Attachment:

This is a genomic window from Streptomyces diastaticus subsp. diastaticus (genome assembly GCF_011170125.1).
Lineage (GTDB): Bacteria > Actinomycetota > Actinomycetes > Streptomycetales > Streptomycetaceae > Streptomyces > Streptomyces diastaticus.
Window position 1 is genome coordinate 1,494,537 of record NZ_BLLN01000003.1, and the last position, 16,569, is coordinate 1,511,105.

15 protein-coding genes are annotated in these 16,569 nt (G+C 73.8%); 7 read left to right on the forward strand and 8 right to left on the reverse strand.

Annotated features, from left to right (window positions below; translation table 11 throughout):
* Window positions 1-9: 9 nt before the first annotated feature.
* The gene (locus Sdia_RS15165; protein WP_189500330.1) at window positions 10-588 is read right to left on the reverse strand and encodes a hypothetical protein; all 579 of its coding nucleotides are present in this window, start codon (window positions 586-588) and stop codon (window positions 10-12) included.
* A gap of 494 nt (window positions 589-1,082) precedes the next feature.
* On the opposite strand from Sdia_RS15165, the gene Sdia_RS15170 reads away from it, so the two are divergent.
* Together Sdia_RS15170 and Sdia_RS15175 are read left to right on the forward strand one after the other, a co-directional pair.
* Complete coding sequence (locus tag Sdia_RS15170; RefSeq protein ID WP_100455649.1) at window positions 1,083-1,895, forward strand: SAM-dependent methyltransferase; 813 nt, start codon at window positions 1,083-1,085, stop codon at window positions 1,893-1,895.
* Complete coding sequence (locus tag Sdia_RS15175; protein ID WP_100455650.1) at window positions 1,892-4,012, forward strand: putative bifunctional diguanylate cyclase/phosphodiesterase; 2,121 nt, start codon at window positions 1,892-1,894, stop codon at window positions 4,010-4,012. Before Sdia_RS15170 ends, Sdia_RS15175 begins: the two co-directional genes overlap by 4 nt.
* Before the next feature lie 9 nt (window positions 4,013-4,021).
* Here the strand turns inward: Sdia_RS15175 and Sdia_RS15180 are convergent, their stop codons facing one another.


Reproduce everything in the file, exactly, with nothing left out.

This is a genomic window from Streptomyces diastaticus subsp. diastaticus (genome assembly GCF_011170125.1).
Lineage (GTDB): Bacteria > Actinomycetota > Actinomycetes > Streptomycetales > Streptomycetaceae > Streptomyces > Streptomyces diastaticus.
Window position 1 is genome coordinate 1,494,537 of record NZ_BLLN01000003.1, and the last position, 16,569, is coordinate 1,511,105.

15 protein-coding genes are annotated in these 16,569 nt (G+C 73.8%); 7 read left to right on the forward strand and 8 right to left on the reverse strand.

Annotated features, from left to right (window positions below; translation table 11 throughout):
* Window positions 1-9: 9 nt before the first annotated feature.
* The gene (locus Sdia_RS15165; protein WP_189500330.1) at window positions 10-588 is read right to left on the reverse strand and encodes a hypothetical protein; all 579 of its coding nucleotides are present in this window, start codon (window positions 586-588) and stop codon (window positions 10-12) included.
* A gap of 494 nt (window positions 589-1,082) precedes the next feature.
* On the opposite strand from Sdia_RS15165, the gene Sdia_RS15170 reads away from it, so the two are divergent.
* Together Sdia_RS15170 and Sdia_RS15175 are read left to right on the forward strand one after the other, a co-directional pair.
* Complete coding sequence (locus tag Sdia_RS15170; RefSeq protein ID WP_100455649.1) at window positions 1,083-1,895, forward strand: SAM-dependent methyltransferase; 813 nt, start codon at window positions 1,083-1,085, stop codon at window positions 1,893-1,895.
* Complete coding sequence (locus tag Sdia_RS15175; protein ID WP_100455650.1) at window positions 1,892-4,012, forward strand: putative bifunctional diguanylate cyclase/phosphodiesterase; 2,121 nt, start codon at window positions 1,892-1,894, stop codon at window positions 4,010-4,012. Before Sdia_RS15170 ends, Sdia_RS15175 begins: the two co-directional genes overlap by 4 nt.
* Before the next feature lie 9 nt (window positions 4,013-4,021).
* Here the strand turns inward: Sdia_RS15175 and Sdia_RS15180 are convergent, their stop codons facing one another.